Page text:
Amrita Hospital, Faridabad: World’s second hand transplant on patient with kidney transplant 

64 year old man shows hand transplantation
Gautam Tayal's hand transplant was also the first time in India a kidney transplant recipient underwent the procedure.

Key Points

  • Two successful hand transplant procedures were conducted at Amrita Hospital, Faridabad, marking the first such procedure in North India. One of the patients had already undergone a kidney transplant, making him the first in India and the second in the world to receive a hand transplant.
  • The complex surgeries, lasting approximately 17 hours each, took place in December 2023. The hands for transplant were from individuals who were declared brain dead, with their families generously agreeing to donate various organs. 
  • The recipients, Gautam Tayal (64 years old) and Devansh Gupta (19 years old), expressed gratitude for the opportunity to regain hands. The surgeries involved intricate procedures, including connecting bones, arteries, tendons, and nerves.
23 January 2024
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Healthcare Humanitarian

Two male patients, one of them 64 years old and the other 19 years old, have successfully undergone hand transplants at Amrita Hospital, Faridabad in the Delhi National Capital Region. This is the first time that such a procedure has been conducted in North India.  

Significantly, this is also the first time in India and only the second such case in the world where a kidney-transplant recipient has received a hand transplant. The two complex surgeries lasted for around 17 hours each and were conducted in the last week of December 2023. 

Gautam Tayal, the 64-year-old patient hailing from Delhi, had undergone a kidney transplant 10 years ago due to which he was already on immunosuppressants. About two years ago, he lost his left hand just above the wrist in an industrial accident in a factory.  

“I was devastated at losing my limb at this age. However, seeing Amrita Hospital’s stellar record of conducting hand transplants gave me hope for the future,” said Mr Tayal.  
“This hand transplant has gifted me a new lease of life. I am so happy and grateful that God, and Amrita doctors, have given me a second chance to live my life to the full.”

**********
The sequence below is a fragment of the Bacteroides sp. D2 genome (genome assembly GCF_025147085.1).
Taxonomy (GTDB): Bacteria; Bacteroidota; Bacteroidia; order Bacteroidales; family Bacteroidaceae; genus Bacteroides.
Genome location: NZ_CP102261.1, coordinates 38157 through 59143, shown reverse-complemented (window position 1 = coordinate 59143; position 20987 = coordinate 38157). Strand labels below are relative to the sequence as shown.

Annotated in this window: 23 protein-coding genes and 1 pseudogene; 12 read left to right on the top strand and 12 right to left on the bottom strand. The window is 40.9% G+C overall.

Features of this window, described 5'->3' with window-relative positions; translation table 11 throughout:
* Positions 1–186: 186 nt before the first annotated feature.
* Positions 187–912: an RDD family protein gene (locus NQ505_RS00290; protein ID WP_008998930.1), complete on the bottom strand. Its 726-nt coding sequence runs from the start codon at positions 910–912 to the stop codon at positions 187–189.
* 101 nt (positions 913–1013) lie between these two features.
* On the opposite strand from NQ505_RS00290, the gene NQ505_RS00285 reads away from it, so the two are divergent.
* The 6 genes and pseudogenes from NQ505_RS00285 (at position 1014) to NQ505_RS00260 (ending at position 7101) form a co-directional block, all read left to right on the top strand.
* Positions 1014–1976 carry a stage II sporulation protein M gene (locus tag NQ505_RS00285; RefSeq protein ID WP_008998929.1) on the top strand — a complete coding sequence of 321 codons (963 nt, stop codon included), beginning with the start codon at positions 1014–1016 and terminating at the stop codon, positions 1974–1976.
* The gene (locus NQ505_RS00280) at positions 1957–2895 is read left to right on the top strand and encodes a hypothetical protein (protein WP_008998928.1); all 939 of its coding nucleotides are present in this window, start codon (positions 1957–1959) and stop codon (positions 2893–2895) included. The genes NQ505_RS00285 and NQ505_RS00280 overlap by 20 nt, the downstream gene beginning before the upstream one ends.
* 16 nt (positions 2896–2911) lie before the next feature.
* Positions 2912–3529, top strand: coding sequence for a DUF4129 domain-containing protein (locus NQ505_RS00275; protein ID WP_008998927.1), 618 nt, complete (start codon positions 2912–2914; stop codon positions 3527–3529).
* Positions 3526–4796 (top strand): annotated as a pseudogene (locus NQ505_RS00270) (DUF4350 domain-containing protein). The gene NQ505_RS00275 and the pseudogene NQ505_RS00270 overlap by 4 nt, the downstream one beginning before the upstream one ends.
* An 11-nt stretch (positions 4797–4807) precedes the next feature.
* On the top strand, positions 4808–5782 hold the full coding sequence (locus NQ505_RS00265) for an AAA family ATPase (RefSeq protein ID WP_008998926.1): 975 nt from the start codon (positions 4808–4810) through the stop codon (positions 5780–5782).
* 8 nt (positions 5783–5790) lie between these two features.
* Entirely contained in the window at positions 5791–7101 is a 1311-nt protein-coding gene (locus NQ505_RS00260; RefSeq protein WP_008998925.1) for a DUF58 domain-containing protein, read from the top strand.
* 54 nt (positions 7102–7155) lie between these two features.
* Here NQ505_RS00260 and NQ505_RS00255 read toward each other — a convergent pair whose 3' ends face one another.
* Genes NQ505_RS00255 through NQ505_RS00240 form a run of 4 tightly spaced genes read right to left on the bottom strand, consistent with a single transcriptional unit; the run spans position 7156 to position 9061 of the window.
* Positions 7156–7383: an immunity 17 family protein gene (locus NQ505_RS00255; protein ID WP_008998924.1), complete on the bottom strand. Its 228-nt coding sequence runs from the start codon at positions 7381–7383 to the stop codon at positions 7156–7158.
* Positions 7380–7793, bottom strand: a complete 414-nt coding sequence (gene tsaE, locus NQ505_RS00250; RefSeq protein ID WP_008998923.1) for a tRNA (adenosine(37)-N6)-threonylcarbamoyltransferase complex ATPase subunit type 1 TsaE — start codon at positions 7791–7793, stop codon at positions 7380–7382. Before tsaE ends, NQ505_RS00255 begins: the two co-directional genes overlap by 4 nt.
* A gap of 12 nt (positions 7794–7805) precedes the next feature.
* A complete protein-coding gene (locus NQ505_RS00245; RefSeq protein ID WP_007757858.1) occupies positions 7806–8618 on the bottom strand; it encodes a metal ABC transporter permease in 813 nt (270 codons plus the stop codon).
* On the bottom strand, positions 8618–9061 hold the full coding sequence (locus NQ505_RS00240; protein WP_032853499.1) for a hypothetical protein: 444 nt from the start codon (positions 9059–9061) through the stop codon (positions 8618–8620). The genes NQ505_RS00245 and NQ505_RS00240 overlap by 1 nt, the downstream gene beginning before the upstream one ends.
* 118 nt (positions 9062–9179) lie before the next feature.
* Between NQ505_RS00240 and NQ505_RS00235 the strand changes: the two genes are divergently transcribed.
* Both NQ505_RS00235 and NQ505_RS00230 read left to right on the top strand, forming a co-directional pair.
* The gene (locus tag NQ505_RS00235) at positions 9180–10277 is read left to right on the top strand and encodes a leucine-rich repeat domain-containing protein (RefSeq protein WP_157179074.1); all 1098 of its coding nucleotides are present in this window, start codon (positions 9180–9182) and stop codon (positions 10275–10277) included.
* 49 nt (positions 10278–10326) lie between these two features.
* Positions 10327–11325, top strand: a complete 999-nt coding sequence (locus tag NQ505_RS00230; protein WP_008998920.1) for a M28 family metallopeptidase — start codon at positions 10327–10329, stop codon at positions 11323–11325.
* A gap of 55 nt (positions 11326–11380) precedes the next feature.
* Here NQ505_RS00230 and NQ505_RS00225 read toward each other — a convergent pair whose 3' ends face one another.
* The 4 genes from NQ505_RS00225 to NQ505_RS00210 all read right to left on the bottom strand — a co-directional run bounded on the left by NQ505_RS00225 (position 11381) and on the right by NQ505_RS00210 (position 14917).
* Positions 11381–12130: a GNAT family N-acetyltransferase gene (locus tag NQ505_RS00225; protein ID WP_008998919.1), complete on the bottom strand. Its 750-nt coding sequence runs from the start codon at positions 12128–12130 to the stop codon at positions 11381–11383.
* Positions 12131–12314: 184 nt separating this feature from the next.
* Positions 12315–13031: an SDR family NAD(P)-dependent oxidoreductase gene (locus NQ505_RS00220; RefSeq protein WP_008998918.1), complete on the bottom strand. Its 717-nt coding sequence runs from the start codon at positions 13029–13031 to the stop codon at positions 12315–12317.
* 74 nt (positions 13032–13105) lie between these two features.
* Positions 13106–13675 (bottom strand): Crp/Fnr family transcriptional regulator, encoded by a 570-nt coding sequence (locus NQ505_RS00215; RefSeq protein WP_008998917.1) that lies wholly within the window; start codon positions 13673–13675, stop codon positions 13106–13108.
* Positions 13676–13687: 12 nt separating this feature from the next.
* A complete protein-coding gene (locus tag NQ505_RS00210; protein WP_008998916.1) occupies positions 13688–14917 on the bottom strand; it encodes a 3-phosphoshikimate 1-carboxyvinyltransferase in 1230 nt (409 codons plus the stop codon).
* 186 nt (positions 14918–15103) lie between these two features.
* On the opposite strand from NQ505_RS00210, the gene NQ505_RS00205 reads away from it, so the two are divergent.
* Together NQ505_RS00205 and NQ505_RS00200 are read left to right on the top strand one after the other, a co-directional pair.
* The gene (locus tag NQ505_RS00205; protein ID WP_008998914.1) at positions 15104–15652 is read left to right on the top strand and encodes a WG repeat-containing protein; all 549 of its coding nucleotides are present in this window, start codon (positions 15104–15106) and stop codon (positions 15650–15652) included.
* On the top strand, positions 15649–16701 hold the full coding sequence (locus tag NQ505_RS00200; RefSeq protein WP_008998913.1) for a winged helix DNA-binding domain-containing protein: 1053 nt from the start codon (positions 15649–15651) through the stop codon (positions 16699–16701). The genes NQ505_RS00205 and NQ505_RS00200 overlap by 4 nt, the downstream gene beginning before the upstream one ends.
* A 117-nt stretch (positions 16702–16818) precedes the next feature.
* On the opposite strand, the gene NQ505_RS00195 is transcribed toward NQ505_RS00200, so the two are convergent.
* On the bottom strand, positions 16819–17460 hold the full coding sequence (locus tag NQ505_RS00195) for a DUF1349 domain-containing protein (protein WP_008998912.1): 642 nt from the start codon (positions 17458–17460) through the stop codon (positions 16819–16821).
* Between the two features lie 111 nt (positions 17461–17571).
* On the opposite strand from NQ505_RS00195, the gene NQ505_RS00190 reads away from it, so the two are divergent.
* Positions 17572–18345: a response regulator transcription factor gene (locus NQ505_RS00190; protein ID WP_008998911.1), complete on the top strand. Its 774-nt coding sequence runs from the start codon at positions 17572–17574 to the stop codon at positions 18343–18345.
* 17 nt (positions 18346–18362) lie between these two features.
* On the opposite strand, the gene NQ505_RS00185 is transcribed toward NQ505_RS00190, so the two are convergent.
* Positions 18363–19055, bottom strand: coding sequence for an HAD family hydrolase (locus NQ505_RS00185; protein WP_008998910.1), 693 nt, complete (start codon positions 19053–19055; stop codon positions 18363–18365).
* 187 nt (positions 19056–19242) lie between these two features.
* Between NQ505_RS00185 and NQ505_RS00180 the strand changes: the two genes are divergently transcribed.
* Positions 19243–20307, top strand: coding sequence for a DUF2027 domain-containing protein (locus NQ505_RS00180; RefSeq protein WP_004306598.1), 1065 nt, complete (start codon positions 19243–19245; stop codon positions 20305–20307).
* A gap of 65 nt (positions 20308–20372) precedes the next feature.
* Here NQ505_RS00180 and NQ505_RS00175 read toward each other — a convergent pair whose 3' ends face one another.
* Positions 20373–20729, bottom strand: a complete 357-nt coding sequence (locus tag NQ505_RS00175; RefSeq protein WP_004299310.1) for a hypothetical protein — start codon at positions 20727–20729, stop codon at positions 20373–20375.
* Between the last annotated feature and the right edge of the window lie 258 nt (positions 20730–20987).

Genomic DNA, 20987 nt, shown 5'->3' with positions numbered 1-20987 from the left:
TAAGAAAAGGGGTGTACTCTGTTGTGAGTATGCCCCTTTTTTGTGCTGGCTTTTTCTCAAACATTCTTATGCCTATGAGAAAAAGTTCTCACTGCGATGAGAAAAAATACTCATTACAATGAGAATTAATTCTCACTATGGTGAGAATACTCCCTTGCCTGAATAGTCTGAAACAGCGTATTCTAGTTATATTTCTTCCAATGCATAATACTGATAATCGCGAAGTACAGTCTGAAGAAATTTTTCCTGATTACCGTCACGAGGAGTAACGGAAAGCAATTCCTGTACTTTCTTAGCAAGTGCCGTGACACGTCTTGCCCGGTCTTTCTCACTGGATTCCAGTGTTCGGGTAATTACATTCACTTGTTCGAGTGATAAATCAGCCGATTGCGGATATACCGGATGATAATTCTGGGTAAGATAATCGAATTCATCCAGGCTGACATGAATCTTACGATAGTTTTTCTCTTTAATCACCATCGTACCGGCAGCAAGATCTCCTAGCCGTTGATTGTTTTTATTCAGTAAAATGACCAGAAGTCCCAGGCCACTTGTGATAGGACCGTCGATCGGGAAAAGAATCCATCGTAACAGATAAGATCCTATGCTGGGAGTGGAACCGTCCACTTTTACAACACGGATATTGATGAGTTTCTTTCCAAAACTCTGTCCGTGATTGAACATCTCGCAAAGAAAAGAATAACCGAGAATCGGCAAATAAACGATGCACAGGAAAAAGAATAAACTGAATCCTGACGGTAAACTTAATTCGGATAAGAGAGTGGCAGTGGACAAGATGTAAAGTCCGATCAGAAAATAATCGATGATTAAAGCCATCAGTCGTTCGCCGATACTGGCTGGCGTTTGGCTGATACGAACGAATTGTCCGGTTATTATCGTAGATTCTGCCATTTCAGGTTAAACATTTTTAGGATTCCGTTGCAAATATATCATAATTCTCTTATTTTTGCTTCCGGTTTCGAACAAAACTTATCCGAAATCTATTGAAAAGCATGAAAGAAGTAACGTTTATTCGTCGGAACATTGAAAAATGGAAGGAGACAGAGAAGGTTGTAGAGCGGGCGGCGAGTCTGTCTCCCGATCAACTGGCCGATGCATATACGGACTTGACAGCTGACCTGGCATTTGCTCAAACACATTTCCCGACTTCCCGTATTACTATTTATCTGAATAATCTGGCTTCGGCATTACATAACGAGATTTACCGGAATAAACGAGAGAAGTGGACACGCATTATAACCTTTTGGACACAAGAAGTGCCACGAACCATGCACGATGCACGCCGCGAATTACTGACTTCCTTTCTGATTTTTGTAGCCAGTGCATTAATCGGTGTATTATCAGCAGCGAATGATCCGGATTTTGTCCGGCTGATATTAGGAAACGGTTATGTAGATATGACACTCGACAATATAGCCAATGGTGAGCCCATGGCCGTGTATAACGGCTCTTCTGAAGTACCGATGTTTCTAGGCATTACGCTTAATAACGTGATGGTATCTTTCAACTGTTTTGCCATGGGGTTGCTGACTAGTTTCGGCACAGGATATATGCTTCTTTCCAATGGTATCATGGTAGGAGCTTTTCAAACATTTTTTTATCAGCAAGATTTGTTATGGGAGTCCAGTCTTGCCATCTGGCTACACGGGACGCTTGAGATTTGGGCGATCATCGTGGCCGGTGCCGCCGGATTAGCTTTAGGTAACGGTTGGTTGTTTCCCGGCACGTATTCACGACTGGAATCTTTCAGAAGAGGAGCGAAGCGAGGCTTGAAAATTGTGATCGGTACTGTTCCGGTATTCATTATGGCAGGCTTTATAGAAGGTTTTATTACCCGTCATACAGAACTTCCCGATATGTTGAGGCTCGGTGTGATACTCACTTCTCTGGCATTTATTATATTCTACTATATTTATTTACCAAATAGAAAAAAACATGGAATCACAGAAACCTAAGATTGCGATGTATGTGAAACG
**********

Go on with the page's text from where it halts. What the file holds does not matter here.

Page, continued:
The hand that he received in transplant belonged to a 40-year-old man who was declared brain dead following a head injury. The deceased man’s family generously agreed to donate his various organs, including his hands, immediately following his death. The donated hand was flown from Thane, near Mumbai, to Faridabad, where the doctors immediately started the procedure.  

Dr Mohit Sharma is Professor & Head, Centre for Plastic & Reconstructive Surgery, Amrita Hospital, Faridabad. He said, “This is a very rare and exciting feat in medical science. To achieve union of the two hands, we had to join two bones, two arteries, 25 tendons and 5 nerves.

“The patient is doing well in the post-operative period and his hand movements are in recovery. He will be discharged within a week.”

Getting a new pair of hands seems like a dream come true to me. God has finally answered my prayers.

Devansh Gupta, 19-year-old hand transplant recipient

The second hand transplant was conducted on 19-year-old Devansh Gupta, also from Delhi. He lost both upper limbs (hands) and the right lower limb above the knee in a train accident three years ago.  

“When I lost both my hands at such a young age, I couldn’t come to terms with reality. It was a devastating loss from which it was impossible to recover. My life as I knew it came crashing down,” shared Mr Gupta.  
“Getting a new pair of hands seems like a dream come true to me. God has finally answered my prayers. I eagerly look forward to the day when I will feel the first sensation in my hands and be able to move my fingers. I thank the doctors of Amrita Hospital for giving me a new life and a new hope.” 

The two hands he received in transplants belonged to a 33-year-old man in Surat, Gujarat who was declared brain dead due to a chronic and fatal lung condition. His family readily agreed to donate his various organs immediately following his death and his hands were flown to Faridabad in a complex logistical operation. 

“The patient’s right limb was transplanted at the upper arm level and the left limb just above the elbow level. The higher the level of amputation, the more challenging the hand transplant becomes, and there are profound technical issues in upper arm-level hand transplant. So far, the patient’s progress has been excellent,” said Dr Anil Murarka, Senior Consultant, Centre for Plastic & Reconstructive Surgery, Amrita Hospital Faridabad.

“He needs to take immunosuppression lifelong so that the new hands are not rejected by his body. It will take him anywhere between 6 to 18 months to regain enough function in his new hands to do day-to-day activities. He also needs to undergo intensive physiotherapy including muscle stretching for another year.” 

Swami Nijamritananda Puri is the Administrative Director, Amrita Hospital, Faridabad and he extended his heartfelt congratulations to the Amrita doctors for achieving such a remarkable medical procedure. 

“This accomplishment is a testament to the world-class infrastructure of our hospital and the exceptional skills of our surgeons. In a brief period, Amrita Hospital has emerged as one of the world’s leading institutions for hand transplants,” he said.  

Said Dr Sanjeev Singh, Medical Director, Amrita Hospital, Faridabad: “My congratulations to Amrita doctors and everyone involved for the two successful hand transplants in Faridabad. This is a major medical feat. The hand transplant surgery posed a risk of kidney failure to the 64-year-old patient, but thanks to the entire team at Amrita, the surgery was a success. We now look forward to both the patients leading normal lives, like anyone else.” 

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